Aerospace and Mechanical Engineering
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Professor Mahesh elected Fellow of the American Physical Society

Krishnan Mahesh

AEM Professor Krishnan Mahesh received the honor of being elected a Fellow of the American Physical Society for his “development of novel numerical algorithms and creative physical insights leading to enhanced understanding of complex turbulent flows, including shock/turbulence interactions, jets in cross flow, reacting flows, and multiphase flows.”  All Fellows must be nominated and then go through an approval process by the American Physical Society Fellowship Committee division that is most relevant to their research.  Only one-half of one percent of the membership are elected as Fellows.

Professor Mahesh and his lab focus on model­ing complex turbulent flows. They develop nu­merical methods to build turbulence models, ultimately developing codes that can predict random three-dimensional flow fields over surfaces with com­plicated geometry. A turbulent flow is varying and chaotic; much harder to model than a smooth laminar flow.

There are commercial codes available that seek to do the same thing, but these models tend to break down as flow fields get more complicated. Professor Mahesh seeks to fill this gap and model real-world situations that involve random, complicated flow fields that other models cannot handle.

Professor Mahesh has applied his research to numerous situations. He’s worked with the Office of Naval Research for a number of years to perfect models of water flow over marine vessels, particularly working on modeling propeller crashback. Crashback is caused when a propeller reverses to stop a vessel; the turbulence created in the water reduces the control of the vessel and can cause propeller blades to break. Professor Mahesh’s models can help evaluate current propellers and test new ones before physical experimentation takes place.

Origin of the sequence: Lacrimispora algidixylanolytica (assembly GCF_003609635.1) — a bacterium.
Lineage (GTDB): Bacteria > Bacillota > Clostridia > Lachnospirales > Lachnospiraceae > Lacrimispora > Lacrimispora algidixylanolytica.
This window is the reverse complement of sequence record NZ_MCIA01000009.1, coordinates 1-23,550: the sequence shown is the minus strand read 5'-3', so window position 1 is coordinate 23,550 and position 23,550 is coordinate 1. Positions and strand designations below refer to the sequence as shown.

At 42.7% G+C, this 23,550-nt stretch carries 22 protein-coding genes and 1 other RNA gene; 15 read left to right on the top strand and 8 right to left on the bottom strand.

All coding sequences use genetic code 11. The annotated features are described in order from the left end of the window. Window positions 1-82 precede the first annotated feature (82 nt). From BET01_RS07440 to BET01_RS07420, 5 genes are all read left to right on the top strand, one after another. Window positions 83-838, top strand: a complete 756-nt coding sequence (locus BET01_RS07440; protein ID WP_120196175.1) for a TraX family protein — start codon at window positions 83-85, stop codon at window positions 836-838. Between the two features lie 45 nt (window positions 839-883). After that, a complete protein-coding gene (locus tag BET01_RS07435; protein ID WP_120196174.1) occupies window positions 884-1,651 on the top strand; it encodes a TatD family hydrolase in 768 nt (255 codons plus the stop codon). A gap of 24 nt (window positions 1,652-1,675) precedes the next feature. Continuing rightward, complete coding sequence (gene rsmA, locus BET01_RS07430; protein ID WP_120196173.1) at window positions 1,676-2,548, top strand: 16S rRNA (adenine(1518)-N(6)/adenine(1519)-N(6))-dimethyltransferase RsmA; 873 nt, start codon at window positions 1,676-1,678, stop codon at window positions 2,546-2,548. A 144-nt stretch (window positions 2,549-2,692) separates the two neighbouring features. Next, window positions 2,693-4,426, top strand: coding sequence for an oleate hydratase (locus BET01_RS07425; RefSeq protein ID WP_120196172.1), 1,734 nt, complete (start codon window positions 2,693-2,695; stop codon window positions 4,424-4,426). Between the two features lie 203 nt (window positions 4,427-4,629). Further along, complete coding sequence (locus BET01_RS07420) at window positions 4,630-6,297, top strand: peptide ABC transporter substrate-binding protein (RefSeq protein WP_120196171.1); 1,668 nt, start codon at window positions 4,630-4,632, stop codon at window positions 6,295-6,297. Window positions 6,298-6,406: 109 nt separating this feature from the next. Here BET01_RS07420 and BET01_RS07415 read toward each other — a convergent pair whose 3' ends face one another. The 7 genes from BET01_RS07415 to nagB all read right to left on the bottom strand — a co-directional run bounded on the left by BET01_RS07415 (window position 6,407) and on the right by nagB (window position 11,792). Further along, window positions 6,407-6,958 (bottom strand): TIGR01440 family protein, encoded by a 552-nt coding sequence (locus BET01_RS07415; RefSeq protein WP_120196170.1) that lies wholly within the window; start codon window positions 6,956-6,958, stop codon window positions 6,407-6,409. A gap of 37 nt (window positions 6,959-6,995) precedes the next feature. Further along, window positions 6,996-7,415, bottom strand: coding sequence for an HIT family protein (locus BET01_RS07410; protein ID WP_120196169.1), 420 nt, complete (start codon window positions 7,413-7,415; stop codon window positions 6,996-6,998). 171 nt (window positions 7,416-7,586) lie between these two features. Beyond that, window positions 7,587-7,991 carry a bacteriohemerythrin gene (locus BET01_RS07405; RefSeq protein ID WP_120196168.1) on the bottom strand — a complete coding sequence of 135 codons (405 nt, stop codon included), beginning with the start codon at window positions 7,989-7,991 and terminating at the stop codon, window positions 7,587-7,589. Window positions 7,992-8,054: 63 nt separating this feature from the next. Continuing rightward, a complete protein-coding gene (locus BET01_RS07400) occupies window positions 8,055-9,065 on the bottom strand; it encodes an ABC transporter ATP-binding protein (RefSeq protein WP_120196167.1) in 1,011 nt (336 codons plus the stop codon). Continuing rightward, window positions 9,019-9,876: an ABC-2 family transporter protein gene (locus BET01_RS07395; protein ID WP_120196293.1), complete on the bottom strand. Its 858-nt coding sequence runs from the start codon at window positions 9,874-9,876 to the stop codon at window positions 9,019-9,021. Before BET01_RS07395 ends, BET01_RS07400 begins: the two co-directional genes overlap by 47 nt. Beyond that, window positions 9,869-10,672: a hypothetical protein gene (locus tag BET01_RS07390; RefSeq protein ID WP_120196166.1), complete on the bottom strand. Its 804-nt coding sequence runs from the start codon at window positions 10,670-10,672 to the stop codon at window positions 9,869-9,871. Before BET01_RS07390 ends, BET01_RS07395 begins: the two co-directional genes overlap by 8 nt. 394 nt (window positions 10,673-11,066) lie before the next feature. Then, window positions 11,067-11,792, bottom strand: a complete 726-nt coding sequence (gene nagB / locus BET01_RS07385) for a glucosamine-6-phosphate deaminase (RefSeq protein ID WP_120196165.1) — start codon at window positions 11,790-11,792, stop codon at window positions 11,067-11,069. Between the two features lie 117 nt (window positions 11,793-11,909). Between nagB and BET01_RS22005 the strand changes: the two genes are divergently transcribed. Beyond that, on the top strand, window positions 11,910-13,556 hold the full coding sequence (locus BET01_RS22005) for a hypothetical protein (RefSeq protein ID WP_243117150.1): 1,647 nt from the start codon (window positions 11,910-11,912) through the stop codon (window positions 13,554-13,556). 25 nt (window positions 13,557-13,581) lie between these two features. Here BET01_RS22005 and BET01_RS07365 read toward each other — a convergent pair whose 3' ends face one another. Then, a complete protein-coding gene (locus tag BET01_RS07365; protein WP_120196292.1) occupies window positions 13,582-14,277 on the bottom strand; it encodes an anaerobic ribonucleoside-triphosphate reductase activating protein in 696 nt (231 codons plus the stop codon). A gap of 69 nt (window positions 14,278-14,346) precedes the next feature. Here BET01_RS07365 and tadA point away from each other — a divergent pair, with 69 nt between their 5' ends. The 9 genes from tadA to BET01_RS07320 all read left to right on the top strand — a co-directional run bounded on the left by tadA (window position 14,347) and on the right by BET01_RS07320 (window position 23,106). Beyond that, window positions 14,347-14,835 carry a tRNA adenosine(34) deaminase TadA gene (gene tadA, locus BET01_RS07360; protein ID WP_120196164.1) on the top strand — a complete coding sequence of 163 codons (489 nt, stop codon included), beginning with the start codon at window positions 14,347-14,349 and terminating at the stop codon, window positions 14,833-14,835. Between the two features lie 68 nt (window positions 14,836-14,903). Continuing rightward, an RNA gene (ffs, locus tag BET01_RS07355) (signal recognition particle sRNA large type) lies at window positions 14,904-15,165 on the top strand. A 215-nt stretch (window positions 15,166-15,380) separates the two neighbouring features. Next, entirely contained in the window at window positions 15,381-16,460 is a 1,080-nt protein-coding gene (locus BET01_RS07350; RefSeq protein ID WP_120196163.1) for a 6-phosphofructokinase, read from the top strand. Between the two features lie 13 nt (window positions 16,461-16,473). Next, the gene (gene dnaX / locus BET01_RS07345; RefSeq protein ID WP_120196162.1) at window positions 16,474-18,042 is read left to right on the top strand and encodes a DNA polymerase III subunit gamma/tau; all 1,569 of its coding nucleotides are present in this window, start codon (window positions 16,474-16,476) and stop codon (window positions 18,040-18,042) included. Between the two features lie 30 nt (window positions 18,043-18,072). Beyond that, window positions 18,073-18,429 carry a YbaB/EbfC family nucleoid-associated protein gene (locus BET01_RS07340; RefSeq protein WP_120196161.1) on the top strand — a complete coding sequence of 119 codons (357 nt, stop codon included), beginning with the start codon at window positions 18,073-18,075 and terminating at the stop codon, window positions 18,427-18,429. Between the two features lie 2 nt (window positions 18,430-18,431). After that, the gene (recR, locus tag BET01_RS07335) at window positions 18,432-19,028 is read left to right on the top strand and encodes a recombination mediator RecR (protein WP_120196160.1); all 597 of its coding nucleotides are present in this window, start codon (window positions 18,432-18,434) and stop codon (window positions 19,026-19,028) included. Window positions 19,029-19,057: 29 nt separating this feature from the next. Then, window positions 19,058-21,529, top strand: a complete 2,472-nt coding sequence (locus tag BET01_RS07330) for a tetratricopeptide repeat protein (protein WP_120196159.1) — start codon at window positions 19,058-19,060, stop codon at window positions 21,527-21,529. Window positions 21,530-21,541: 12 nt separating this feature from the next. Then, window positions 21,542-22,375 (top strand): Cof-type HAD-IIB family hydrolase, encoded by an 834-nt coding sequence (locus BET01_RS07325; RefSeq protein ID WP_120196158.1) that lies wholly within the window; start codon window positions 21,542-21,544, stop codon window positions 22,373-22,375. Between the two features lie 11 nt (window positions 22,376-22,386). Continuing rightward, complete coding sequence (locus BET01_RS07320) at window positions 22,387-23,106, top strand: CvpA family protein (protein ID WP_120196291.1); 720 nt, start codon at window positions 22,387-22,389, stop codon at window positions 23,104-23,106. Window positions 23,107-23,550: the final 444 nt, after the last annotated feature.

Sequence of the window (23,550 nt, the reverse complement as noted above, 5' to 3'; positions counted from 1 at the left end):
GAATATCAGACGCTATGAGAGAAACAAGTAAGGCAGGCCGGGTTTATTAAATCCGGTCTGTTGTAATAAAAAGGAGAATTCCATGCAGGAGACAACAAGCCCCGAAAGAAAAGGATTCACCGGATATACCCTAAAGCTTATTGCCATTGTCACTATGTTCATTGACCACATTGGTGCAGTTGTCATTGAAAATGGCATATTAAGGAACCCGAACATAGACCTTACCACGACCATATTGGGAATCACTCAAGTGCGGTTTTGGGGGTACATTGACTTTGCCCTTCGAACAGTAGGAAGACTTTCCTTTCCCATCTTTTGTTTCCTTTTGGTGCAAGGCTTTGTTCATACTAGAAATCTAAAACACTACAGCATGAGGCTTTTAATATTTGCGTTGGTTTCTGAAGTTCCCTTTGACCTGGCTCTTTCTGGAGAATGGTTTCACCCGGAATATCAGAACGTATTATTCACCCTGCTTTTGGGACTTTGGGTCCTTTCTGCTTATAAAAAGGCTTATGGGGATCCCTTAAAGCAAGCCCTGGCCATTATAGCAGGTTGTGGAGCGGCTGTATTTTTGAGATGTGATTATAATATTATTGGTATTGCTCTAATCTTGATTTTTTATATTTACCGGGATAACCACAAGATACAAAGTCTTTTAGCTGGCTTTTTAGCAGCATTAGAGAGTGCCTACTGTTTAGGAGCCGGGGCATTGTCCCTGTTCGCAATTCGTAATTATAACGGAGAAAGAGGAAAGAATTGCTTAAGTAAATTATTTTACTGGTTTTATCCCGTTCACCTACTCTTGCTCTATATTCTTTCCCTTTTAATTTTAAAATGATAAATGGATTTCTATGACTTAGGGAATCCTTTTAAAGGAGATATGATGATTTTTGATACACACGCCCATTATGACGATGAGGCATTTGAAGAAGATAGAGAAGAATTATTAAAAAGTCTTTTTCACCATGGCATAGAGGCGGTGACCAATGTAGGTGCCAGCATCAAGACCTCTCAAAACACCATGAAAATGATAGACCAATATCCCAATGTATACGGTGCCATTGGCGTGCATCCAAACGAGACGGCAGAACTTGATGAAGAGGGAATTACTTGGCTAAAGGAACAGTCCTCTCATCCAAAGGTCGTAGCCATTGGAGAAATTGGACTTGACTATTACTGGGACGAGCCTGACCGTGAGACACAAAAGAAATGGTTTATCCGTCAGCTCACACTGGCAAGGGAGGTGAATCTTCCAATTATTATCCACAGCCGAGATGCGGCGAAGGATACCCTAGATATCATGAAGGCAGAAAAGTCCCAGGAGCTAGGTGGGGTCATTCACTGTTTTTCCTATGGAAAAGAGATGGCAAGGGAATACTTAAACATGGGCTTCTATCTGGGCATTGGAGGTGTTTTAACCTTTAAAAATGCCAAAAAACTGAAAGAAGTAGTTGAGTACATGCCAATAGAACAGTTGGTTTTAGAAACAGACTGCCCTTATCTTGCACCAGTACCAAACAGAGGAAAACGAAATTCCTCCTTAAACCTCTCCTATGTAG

Codes have also been used to model cavitation. Cavitation is the formation of bubbles created by high forces that cause pitting and surface damage in a mate­rial when the bubbles burst. The code can predict such things as drag effect and the noise caused by cavitation. Models have also been developed for flows within combustors, supersonic transverse jets, and jets in cross flows, among others.

Professor Mahesh has also received other awards and honors such as George W. Taylor Award for Distinguished Research, and Associate Fellowship at the American Institute of Aeronautics & Astronautics, a McKnight Presidential Fellowship Award, and a McKnight Land-Grant Professorship.

The American Physical Society is a professional organization that strives to be the leading voice for physics and provide programs in support of the physics community, according to their mission statement.

Still shot of a model of a combustor, created using Professor Mahesh’s numerical modeling methods.
Last Modified: Thursday, 29-Sep-2011 10:11:10 CDT -- this is in International Standard Date and Time Notation